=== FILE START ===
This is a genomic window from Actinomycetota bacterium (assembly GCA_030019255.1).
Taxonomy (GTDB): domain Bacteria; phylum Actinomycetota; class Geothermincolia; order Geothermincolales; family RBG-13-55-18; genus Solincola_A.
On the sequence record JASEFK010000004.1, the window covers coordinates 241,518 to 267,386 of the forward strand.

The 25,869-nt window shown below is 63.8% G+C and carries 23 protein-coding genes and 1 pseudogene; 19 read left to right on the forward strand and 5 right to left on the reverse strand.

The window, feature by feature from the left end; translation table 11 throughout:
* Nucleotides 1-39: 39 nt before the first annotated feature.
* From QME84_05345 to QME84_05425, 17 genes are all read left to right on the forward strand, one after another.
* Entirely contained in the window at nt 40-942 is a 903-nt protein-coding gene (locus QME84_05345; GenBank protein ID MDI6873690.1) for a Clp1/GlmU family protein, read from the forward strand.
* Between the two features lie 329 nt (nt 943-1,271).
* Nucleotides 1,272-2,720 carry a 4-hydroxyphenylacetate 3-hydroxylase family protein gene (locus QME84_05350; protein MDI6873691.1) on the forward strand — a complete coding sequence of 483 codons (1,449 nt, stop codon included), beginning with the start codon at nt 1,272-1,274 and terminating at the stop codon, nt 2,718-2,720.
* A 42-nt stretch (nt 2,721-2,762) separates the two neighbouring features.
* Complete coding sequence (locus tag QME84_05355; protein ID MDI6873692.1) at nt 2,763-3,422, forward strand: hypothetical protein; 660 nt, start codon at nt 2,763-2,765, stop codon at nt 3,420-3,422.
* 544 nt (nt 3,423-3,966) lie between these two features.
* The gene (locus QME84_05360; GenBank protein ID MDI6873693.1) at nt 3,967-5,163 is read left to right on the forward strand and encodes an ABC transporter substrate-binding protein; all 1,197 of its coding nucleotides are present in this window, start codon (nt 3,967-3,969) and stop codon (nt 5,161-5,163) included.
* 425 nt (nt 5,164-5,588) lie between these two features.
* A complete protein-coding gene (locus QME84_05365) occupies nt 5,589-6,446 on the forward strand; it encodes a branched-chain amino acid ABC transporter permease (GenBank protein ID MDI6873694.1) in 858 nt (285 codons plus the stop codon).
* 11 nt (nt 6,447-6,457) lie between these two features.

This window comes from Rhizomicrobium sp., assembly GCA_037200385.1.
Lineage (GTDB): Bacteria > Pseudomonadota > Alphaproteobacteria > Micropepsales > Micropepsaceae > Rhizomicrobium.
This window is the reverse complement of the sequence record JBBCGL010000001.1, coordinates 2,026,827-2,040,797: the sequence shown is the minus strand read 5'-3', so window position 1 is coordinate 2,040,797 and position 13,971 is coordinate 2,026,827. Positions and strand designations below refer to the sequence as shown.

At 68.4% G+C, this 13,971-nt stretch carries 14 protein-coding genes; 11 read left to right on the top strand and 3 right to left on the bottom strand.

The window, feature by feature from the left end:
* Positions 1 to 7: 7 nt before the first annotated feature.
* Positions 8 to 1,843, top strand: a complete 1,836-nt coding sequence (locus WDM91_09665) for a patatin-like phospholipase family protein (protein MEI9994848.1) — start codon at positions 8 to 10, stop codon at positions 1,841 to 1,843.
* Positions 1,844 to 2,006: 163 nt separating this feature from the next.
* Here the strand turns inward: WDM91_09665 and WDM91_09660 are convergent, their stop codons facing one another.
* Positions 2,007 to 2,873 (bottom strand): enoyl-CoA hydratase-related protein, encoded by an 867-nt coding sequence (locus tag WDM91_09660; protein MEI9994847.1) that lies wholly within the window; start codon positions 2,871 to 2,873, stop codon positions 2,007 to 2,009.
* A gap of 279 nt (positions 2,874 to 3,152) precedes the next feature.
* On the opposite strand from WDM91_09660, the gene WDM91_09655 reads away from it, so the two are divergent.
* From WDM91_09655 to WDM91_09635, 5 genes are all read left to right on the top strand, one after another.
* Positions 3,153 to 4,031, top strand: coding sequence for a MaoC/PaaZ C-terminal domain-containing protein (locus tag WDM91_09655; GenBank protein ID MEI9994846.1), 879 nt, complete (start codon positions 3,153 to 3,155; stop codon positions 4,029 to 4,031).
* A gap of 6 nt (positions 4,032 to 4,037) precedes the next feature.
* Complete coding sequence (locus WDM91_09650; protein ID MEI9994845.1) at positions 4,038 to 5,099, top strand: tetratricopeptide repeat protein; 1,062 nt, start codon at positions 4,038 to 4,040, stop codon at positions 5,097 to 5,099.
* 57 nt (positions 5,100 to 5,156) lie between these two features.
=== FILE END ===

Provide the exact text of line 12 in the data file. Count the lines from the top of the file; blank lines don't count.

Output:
* Complete coding sequence (locus tag QME84_05355; protein ID MDI6873692.1) at nt 2,763-3,422, forward strand: hypothetical protein; 660 nt, start codon at nt 2,763-2,765, stop codon at nt 3,420-3,422.